"Stick and Rudder" is the first exact analysis of the art of flying ever attempted. It has been continuously in print for thirty-three years, and has enjoyed steadily increasing sales. Flight instructors have found that the book does indeed explain important phases of the art of flying, in a way the learner can use. It shows precisely what the pilot does when he flies, just how he does it, and why.
Don't let the 50s art of the cover fool you. This book is just as relevant and informative now as when it was originally written. Practical insights into understanding for pilots and those who are curious about how airplanes work. Cleverly written, this book does not become too technical, but remains grounded in the fundamental physics underlying flight.
I can't add much to the general consensus. This should be required reading for anyone who wants to fly a fixed-wing craft. Parts of it are getting a little dated, though (it's over 60 years old), but it generally holds up quite well.
For anyone interested in this book, let me also point you to John Denker's See How it Flies, a really excellent discussion of flying techniques and aviation physics presented in a manner accessible to all pilots. It is a great compliment and follow up read to Stick and Rudder and is available in it's entirety free online.
There's not much I can add to the discussion about the relevancy of this book, almost 75 years after it was first written. Much of it is centered about important flight fundamentals that should honestly be included in any flight training. (Thankfully, my CFIs do a great job and I did not find any of the "shocking" truths about the airplane controls to be actually all that radical, but what I already knew to be true.)
One thing that may not be terribly relevant today is the discussions on landing, as they pertain mostly to taildraggers. Not that people don't fly conventional-gear aircraft anymore, it is just less common. Nose-wheel airplanes are sort of mentioned as novelty items. Lots of discussion is also made on rudderless and "stall-proof" airplanes, of which I haven't encountered any. Not sure if they were just hyped up or pipe dreams, but as far as my limited knowledge of airplanes goes, any airplane can have its critical angle of attack exceeded by any idiot, and I have yet to meet an airplane without a rudder.
I would say if you skip any section of this book, it would be the last few chapters. Chapter 18 discusses flight safety. It is definitely dated. Read the Nall Report instead. Really. The author of the chapter states that weather is not a deadly problem for most pilots. I disagree. Chapter 19 is mostly a discussion of v-speeds, which is a useful discussion, but the author makes it sound as if it's impossible to determine what these numbers actually are for any given airplane. I'm not sure if AFM/POH documents didn't exist back "in the day" or if they just sucked, but v-speeds are easy to determine for modern airplanes.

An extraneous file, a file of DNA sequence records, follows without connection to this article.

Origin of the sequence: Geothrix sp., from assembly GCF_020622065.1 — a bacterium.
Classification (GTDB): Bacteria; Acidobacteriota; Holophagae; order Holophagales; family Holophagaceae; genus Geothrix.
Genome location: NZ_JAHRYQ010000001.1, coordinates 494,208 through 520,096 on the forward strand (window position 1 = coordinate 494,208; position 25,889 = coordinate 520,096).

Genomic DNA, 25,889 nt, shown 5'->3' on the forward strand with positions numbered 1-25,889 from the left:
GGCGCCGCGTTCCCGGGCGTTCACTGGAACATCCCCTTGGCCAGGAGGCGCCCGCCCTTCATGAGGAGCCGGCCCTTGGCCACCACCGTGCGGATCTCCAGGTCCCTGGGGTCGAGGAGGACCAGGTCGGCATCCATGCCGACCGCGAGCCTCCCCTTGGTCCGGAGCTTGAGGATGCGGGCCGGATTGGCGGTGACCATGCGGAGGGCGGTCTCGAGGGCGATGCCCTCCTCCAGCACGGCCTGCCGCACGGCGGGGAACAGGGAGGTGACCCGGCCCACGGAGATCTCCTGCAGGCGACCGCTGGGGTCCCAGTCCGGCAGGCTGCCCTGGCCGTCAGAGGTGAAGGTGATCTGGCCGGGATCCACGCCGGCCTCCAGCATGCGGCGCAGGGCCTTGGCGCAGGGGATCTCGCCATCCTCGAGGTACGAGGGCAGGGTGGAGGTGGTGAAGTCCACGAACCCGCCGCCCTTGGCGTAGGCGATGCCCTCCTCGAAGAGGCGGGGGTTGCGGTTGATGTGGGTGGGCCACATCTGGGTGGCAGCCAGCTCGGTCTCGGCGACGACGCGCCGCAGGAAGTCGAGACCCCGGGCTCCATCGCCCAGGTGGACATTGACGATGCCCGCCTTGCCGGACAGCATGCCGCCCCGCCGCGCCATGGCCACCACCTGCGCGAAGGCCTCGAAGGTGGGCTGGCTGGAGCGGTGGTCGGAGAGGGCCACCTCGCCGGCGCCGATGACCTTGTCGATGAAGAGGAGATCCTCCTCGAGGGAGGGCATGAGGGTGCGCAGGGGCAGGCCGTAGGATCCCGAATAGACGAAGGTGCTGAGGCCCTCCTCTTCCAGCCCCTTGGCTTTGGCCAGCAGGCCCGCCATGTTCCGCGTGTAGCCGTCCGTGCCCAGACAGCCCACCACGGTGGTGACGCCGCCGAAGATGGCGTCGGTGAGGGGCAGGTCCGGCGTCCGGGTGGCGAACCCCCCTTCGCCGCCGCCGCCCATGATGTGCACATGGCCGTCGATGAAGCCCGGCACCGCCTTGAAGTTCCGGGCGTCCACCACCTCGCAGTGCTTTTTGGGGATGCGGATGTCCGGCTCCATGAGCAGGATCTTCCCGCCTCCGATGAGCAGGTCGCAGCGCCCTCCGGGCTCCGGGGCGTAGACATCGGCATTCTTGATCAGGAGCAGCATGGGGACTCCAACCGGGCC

All that said, I highly recommend reading this book to any pilot, student or not. You'll probably find out something new or at least have a better conceptual understanding of what you're doing when you're up in the air, and that is always valuable.
If ever you aspire to take the controls of an aircraft, read this first.
There's even some really good stuff about instrument flying, but (as the name suggests), it's really all about what you do with your hands and feet, and how you convince your brain to give the right orders!
I've only taken a few flight lessons and wanted to get a better knowledge of the mechanics of flight. This book was perfect. Langewiesche is a master of describing complicated subjects in the most digestible way possible. I love how he interjects the voice of the confused student "But, why would the plane do that?". It's usually what the reader is thinking (at least I was) and it felt oftentimes that it was more of a conversation which was great.
This is one of the few flight books I've read so far so I can't easily compare it to others. BUT I can say that the way he stereotypes pilots is quite outdated. All those mentions of "Learn [flight stunt] to impress your girlfriend" or "Now you can even explain [flight mechanic] to your girlfriend so even she will understand!" really rubbed me the wrong way, but I'll let it slide.
I love that we hunans can fly above the clouds and travel the world. Flying an aircraft is amongst the most mesmerizing experiences that human can experience. This book is a very intuitive and brief guide of flying an airplane. It covers all the basics for pilots to grasp the concept of flying. As a general aviation point of view its a very good guide but not so much for airliners. Still it's a good read for any aviation enthusiast.
This book targeted to a specific niche. If someone can't relate or have no interest to know about the art of flying then this book is not for them. Reading it can be dry and boring.